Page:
Heading into last night’s start, the Rangers were reportedly still undecided on what to do with Yu Darvish at the trade deadline. At 49-51, they weren’t exactly playing like a postseason contender, but the mediocrity of the American League means they’re still in the Wild Card race, which would point towards keeping their ace to try and make a run. But in a market saturated with low-end arms, Darvish would be the rare premium starting pitcher available, and the team could potentially land a significant return for a player they might lose in free agency this winter.
So with a bunch of scouts on hand, the team had to hope Darvish would give them some clarity. Instead, his start only made things more confusing.
Darvish gave up 10 runs in 3 2/3 innings, pushing his season ERA up to 4.01 in the process. Not only did the team lose another game, but Darvish didn’t exactly convince anyone to put together a can’t-pass-this-up offer, so not only did the team lose some ground in the playoff race, they might also have lost leverage in negotiations. No one is going to think Darvish is lousy now after one bad start, but in truth, it’s not just one start.
On July 4th, Boston hung seven runs on him in 4 1/3 innings, as he gave up 11 hits to the 24 batters he faced. His next start against the Angels, he walked four batters against just six strikeouts. In his July 21st start, where he dominated the strike zone with a 12/1 K/BB ratio, he gave up three homers to Tampa Bay. And then he had last night’s clunker.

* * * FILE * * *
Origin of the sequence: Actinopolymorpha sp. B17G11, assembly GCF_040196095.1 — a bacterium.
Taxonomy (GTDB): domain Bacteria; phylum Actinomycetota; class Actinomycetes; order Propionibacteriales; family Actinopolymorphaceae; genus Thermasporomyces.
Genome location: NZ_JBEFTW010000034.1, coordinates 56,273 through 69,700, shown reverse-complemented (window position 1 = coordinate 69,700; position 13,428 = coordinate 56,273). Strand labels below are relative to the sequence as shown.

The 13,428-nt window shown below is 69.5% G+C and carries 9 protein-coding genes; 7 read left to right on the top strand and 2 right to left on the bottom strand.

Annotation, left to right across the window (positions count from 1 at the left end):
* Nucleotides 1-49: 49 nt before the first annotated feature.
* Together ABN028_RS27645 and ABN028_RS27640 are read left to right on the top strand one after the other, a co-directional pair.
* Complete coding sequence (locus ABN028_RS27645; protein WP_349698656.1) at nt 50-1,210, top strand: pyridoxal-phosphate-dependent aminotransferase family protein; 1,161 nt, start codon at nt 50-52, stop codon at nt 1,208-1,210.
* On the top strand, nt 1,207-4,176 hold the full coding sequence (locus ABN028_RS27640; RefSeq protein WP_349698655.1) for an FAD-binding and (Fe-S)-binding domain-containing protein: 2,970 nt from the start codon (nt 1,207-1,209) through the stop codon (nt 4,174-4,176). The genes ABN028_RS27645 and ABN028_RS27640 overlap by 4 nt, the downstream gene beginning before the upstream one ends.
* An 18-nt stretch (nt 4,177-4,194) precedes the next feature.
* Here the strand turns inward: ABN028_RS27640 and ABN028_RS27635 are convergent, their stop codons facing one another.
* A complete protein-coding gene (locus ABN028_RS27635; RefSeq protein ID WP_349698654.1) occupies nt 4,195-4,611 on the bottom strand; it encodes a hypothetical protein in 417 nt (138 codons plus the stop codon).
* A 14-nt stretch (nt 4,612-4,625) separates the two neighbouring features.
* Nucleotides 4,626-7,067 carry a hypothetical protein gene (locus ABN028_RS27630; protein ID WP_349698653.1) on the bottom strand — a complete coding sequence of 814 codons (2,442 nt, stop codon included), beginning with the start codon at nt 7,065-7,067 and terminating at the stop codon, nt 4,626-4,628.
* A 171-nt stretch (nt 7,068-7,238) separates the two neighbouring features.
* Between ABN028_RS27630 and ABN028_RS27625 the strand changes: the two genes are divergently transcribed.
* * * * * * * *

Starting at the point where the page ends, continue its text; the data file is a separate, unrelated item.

In July, batters are hitting .288/.331/.540 against him. The .363 wOBA he’s allowed is his second-highest monthly total in his career, behind only July of 2014 (.379 wOBA allowed), which proceeded him being shut down for the rest of that season, and then he was diagnosed with a torn UCL before the 2015 season began. It’s fair to say that a healthy Darvish has never had as bad a month as he’s having right now, at least from a results perspective.
So Darvish’s stock has to be down at least a little bit. We’ve already seen prices for rentals down significantly this year, and the Rangers were already unlikely to land a monster return due to Darvish’s impending free agency. The fact that he’s struggled leading up to the deadline probably makes it even less likely that a team will overpay, especially with the best teams all having comfortable division leads. So while the Rangers were probably hoping to have to make a tough decision between keeping their dominating ace or taking a really good offer stocked with high-ceiling youngsters, they may now be deciding between keeping their struggling ace or taking whatever the best offer is on the table.
There are pros and cons to each side, and I’m guessing it’s not a clear cut decision for anyone in the Texas front office. If they are concerned that his recent slide is indicative of some real issues, then they are almost certainly better off moving him for whatever they can get now. So let’s look at Darvish’s July and see if we can determine whether this is a case where Texas should be moving him while they still can.